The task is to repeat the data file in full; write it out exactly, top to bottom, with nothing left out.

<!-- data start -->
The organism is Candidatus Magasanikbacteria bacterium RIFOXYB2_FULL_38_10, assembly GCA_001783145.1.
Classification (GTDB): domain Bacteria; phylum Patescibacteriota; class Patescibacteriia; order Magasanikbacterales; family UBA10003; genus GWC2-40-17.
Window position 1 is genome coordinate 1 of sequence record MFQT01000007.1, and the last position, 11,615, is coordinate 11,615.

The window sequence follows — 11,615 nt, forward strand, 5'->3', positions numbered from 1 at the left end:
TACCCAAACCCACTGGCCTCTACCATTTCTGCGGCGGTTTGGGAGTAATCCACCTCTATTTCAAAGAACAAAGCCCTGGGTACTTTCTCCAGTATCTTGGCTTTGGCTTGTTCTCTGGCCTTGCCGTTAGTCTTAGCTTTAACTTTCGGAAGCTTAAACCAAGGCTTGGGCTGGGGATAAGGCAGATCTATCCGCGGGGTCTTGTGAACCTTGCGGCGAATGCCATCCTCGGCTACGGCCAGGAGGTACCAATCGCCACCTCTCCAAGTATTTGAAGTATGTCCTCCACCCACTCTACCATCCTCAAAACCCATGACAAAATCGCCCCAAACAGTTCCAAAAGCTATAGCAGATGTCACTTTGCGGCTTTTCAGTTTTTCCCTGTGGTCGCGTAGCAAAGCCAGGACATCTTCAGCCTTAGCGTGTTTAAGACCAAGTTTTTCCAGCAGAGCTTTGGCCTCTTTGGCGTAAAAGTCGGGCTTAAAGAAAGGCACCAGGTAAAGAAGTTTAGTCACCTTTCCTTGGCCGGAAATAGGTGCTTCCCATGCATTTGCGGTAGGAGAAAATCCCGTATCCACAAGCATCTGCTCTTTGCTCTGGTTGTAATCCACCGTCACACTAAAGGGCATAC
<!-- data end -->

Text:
The organism is Candidatus Magasanikbacteria bacterium RIFOXYB2_FULL_38_10, assembly GCA_001783145.1.
Classification (GTDB): domain Bacteria; phylum Patescibacteriota; class Patescibacteriia; order Magasanikbacterales; family UBA10003; genus GWC2-40-17.
Window position 1 is genome coordinate 1 of sequence record MFQT01000007.1, and the last position, 11,615, is coordinate 11,615.

The window sequence follows — 11,615 nt, forward strand, 5'->3', positions numbered from 1 at the left end:
TACCCAAACCCACTGGCCTCTACCATTTCTGCGGCGGTTTGGGAGTAATCCACCTCTATTTCAAAGAACAAAGCCCTGGGTACTTTCTCCAGTATCTTGGCTTTGGCTTGTTCTCTGGCCTTGCCGTTAGTCTTAGCTTTAACTTTCGGAAGCTTAAACCAAGGCTTGGGCTGGGGATAAGGCAGATCTATCCGCGGGGTCTTGTGAACCTTGCGGCGAATGCCATCCTCGGCTACGGCCAGGAGGTACCAATCGCCACCTCTCCAAGTATTTGAAGTATGTCCTCCACCCACTCTACCATCCTCAAAACCCATGACAAAATCGCCCCAAACAGTTCCAAAAGCTATAGCAGATGTCACTTTGCGGCTTTTCAGTTTTTCCCTGTGGTCGCGTAGCAAAGCCAGGACATCTTCAGCCTTAGCGTGTTTAAGACCAAGTTTTTCCAGCAGAGCTTTGGCCTCTTTGGCGTAAAAGTCGGGCTTAAAGAAAGGCACCAGGTAAAGAAGTTTAGTCACCTTTCCTTGGCCGGAAATAGGTGCTTCCCATGCATTTGCGGTAGGAGAAAATCCCGTATCCACAAGCATCTGCTCTTTGCTCTGGTTGTAATCCACCGTCACACTAAAGGGCATAC